Jack Dorsey is resigning from Twitter to spend more time with his other company, Square. In some ways, the choice between Twitter and Square is a straight choice between political clout and profit. Square, a payments platform co-founded by Dorsey in 2009, is worth almost three times Twitter’s current value at about $97bn (£73bn). But Square will never be credited with the equivalent of the “Twitter revolution”, or make headlines by banning a former president.
Venture capital is pouring money into cryptocurrencies and payment platforms. Twitter, by contrast, having only started to become profitable since 2018, has always been more notable for its political impact than its commercial pull. However, Twitter, like the wider social industry of which it is a part, may be experiencing the limits of its growth. In terms of commercial reach, Twitter is no competition for industry giants such as Facebook, YouTube, WhatsApp, Instagram and TikTok, which each have well over a billion users. But even Facebook and Instagram are slowing down.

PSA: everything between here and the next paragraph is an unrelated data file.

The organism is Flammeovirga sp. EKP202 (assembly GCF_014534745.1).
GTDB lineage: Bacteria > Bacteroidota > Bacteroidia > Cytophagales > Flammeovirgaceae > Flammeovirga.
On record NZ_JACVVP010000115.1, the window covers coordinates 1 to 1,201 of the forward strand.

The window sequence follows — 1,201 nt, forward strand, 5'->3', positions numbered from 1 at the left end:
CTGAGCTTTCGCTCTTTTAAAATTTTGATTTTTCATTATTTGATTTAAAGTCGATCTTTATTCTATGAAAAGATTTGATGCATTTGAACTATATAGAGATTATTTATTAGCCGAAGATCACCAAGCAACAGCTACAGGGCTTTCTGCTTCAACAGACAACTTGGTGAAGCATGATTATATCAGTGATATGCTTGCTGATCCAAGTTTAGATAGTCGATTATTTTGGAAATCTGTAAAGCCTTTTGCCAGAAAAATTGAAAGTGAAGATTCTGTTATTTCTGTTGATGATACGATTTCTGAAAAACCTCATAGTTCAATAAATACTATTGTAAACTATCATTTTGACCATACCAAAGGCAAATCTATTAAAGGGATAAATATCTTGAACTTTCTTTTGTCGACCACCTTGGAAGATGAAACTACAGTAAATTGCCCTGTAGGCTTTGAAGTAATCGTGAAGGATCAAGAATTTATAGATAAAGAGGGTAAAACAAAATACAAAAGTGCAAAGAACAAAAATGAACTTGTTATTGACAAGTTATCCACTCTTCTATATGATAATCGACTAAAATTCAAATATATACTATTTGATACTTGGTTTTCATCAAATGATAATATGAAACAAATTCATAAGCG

Generation Z is turning off the major platforms. Downloads of Facebook and Instagram have been declining, according to a Bank of America report published in 2019. Both Twitter and Facebook have been losing ground with businesses due to this demographic shift in demand. By capitalising on the rise of video-sharing, TikTok has captured a much younger audience than Facebook or Twitter. Some businesses are also abandoning social media entirely, from fashion house Bottega Veneta, to Tesla, Lush and JD Wetherspoon.
It makes sense that investors are looking for the next big thing from tech, and that social media bosses would be searching for ways to profit from the cryptocurrency bubble. Before he left, Dorsey had been trying to expand Twitter into offering crypto-based payments and non-fungible token services. His replacement as CEO, Parag Agrawal, was tasked with developing Twitter’s crypto strategy, and it seems likely tha...